Often, potential visa applicants debate whether they should do an E-2 visa or an EB-3 unskilled visa. While both visas are popular, there are some differences. An E-2 visa is a treaty investor visa (based on economic agreements with the United States and a list of countries found here). The E-2 is a non-immigrant visa that allows a foreign national to temporarily reside in America for a period of time if they are investing a substantial amount of capital in a business in the United States.
An E-2 visa requires a determination of whether : (1) individual/entity possess the nationality of the treaty country; (2) applicant has invested or is actively investing; (3) enterprise is a real and operating commercial enterprise; (4) investment is substantial; (5) investment is not marginal; (6) applicant will “develop and direct” the business; (7) applicant, if employee is an executive/supervisor or an essential employee and (8) the applicant intends to depart the U.S.
The period of stay for an E-2 visa is a maximum initial stay of two years for all qualified treaty investors and employees. However, requests for extension of stay or change of status may be granted in increments of up to two years. There is no limit to the number of extensions allowed.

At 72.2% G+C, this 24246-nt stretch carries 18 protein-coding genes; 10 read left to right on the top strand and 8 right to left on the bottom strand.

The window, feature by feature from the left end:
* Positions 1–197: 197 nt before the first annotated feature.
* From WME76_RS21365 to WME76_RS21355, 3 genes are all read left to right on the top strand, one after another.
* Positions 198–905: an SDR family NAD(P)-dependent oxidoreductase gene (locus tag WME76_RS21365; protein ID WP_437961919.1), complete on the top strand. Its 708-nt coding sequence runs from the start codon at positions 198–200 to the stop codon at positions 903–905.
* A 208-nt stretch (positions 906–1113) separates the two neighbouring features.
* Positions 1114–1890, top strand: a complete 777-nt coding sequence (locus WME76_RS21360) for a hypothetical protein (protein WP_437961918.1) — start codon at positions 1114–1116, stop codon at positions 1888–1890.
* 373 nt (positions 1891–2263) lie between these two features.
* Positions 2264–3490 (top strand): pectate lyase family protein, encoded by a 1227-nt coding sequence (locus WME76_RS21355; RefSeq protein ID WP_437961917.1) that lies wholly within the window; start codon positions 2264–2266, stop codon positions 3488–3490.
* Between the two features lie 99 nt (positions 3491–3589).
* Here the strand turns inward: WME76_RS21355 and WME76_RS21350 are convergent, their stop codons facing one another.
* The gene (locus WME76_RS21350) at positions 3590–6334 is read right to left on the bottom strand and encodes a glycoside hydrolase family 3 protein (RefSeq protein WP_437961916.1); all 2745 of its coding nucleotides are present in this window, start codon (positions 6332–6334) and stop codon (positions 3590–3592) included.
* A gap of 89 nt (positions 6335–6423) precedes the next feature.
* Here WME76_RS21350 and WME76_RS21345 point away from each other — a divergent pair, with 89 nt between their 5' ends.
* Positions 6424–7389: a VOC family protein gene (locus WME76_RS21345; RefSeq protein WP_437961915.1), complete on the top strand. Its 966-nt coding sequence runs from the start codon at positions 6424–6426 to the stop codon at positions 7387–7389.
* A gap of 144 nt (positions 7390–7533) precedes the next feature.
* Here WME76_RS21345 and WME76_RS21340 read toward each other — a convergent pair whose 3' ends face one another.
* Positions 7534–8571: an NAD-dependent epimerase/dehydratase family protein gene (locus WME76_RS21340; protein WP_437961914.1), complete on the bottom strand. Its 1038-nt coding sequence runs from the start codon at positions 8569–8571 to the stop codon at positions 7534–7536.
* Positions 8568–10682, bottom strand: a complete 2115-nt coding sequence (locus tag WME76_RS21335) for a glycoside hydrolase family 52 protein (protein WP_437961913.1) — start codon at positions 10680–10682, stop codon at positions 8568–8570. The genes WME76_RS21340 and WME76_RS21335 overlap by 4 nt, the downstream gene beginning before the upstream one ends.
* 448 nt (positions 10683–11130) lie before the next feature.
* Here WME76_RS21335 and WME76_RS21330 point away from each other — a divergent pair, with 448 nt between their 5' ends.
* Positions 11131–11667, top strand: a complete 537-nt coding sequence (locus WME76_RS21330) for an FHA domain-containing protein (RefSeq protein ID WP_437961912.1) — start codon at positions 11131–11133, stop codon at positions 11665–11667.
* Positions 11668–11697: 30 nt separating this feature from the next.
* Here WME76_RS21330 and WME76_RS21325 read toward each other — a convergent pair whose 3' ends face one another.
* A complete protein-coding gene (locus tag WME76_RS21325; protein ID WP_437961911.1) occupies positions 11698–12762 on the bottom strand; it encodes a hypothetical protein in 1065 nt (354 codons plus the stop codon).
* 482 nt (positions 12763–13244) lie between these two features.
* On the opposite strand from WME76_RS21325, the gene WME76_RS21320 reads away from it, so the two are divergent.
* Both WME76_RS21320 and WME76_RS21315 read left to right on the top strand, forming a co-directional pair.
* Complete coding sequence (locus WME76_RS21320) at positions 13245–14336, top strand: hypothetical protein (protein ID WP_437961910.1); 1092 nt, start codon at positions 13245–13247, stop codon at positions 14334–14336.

Unlike the E2 visa, the EB3 is an immigrant visa that allows the applicant to become a legal permanent resident. Thus, you can stay without having to constantly renew. With each renewal comes questions about whether the business is successful or not and whether you really need to stay in the United States. Also, your dependents, in a non-immigrant visa, simply will not have as many rights as they would with an immigrant visa such as the EB-3 unskilled visa. Further, while the E-2 can require a substantial investment (in many cases a minimum of $100,000). EB3 unskilled is for job positions that can be undertaken with 0-2 years of training and are permanent in nature. Finally, because the E-2 visa is a non-immigrant visa, the visa holder is prohibited from having the intent to immigrate to the United States at the time the visa is issued. Thus, no matter how much you invest in a business in the United States or supervise or work within an E-2 company and establish ties to America, you have no avenue of actually remaining in the United States. With the EB-3 visa, you can.